Freezer: Vacuum-sealed or an airtight container is best practice. Use a bit of sea salt water to prevent freezer burn.
Refrigerator: Store them as cold as possible in the refrigerator on ice that is drained (no shrimp in water). Rinse shrimp off before you start prepping and make sure they don’t sit outside of cold temperatures for long. Cooked shrimp do not need ice and will keep in the refrigerator for much longer.
Cooler: Make sure cooler is well drained. Make sure to have heavy bottom ice before adding shrimp.
Prep: Get water to rolling boil and add heavy spice, beer, etc… Rinse or thaw shrimp. Get colander ready in sink to strain hot shrimp. Shrimp is one of the easiest seafood products to overcook!
Boiling: We recommend boiling to steaming for more uniform cooking. Submerge shrimp in 1-3 minutes (depending on size) in hot boiling water. Stir continually for uniform heat distribution. Remove shrimp from heat (shrimp will have just turned from translucent to orange). Smaller shrimp cook faster. Shrimp continue to cook out of water so cool down quickly.
Grilling: Tails, heads-on, peeled…any size! Grill until they turn pink, remove before the shrimp start to shrivel up.
Frying: Use peeled medium shrimp for more tenderness. Pat shrimp dry before breading. Very short cook time in hot oil.
Low Country Boil: Potatoes, corn, clams, crabs. Simple and delicious. Shrimp always go in last for 2-3 minutes.
Oysters & mud: Oysters survive better the way they come in after harvest. If you plan on traveling or holding oysters for a a couple days, leaving them in the mud keeps them insulated from temperature fluctuations and we have found them to live longer. Give them a quick rinse with a garden hose before you eat them.
Picking up at market: We recommend bringing your own cooler. Put on bottom ice and then a piece of cardboard. Cover the oysters with a cool wet burlap sack or towel.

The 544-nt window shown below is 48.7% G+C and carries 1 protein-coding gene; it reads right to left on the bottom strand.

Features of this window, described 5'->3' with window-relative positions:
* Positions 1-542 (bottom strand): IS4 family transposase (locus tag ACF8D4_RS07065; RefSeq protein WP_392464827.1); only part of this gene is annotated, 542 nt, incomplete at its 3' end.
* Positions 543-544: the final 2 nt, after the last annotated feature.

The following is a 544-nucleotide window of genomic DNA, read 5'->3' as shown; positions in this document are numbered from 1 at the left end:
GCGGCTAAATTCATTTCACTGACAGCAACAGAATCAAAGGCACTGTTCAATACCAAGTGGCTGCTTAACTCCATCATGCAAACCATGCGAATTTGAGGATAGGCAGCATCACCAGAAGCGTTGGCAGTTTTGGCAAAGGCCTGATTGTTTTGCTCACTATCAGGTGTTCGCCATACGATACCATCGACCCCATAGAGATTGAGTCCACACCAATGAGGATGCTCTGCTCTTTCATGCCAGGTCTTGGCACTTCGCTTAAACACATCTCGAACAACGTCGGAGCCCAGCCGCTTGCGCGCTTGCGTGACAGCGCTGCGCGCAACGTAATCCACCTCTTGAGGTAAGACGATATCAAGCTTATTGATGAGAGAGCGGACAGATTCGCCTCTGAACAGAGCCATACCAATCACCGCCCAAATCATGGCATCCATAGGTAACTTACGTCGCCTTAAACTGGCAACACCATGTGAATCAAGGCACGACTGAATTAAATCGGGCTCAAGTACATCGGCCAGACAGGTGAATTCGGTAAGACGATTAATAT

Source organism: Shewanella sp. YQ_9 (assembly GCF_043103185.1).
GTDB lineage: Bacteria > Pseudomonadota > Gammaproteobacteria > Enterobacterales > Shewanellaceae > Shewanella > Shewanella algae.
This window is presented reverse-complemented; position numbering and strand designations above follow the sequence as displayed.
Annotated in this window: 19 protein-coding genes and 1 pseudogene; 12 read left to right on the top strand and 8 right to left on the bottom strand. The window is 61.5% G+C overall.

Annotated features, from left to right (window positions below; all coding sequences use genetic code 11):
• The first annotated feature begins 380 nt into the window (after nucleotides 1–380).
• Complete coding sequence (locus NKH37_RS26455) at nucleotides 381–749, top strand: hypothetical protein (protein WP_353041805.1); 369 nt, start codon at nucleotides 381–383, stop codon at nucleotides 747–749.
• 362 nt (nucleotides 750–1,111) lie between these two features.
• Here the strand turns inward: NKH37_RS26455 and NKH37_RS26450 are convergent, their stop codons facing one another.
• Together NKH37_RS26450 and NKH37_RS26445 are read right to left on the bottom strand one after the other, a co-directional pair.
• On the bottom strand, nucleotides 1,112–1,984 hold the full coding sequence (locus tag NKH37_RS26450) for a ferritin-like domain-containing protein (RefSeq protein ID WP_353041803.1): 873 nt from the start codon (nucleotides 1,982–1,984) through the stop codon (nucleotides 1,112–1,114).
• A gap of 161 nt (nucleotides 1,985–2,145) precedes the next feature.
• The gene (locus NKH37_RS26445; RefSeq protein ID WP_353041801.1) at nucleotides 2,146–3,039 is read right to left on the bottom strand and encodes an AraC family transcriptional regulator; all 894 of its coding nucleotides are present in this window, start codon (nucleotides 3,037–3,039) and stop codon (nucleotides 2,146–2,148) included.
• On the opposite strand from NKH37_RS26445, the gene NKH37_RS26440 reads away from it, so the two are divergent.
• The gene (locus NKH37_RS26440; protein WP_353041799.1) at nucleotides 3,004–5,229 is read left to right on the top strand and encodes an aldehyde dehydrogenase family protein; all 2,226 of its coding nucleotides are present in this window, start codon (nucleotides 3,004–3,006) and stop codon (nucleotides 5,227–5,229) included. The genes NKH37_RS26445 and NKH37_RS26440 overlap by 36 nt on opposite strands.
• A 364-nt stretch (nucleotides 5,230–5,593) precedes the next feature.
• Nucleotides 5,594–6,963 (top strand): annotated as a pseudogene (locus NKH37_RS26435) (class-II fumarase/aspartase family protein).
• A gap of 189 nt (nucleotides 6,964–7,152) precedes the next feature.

Shipped to you: Oysters are generally shipped unwashed. If you need them washed for an event, please indicate in the notes area upon checkout. Be ready to unpack and store your shellfish.
Home: Shellfish should be stored in a cool area around 45 degrees. If ice is used, be sure oysters do not sit in water. Use a wet burlap sack or rag over top of the shellfish to keep them from drying out.
“Consumer Advisory Eating raw oysters, clams or mussels may cause severe illness. People with the following conditions are at especially high risk: liver disease, alcoholism, diabetes, cancer, stomach or blood disorder, or weakened immune system. Ask your doctor if you are unsure of your risk. If you eat raw shellfish and become sick, see a doctor immediately.”
Raw: Shuck open and serve on the half-shell.
Steamed: Make sure oysters are extra clean from mud, aim for a few minutes of steaming and don’t cook the oysters too long for they will dry out. If you cook too short, the oysters won’t open.
Roasted/Grilled: Until they open (put a wet burlap or towel over the oysters on the grill to keep them from drying out)
Baked: Oyster Rockefeller! Baked on the half-shell with cheese, butter, etc.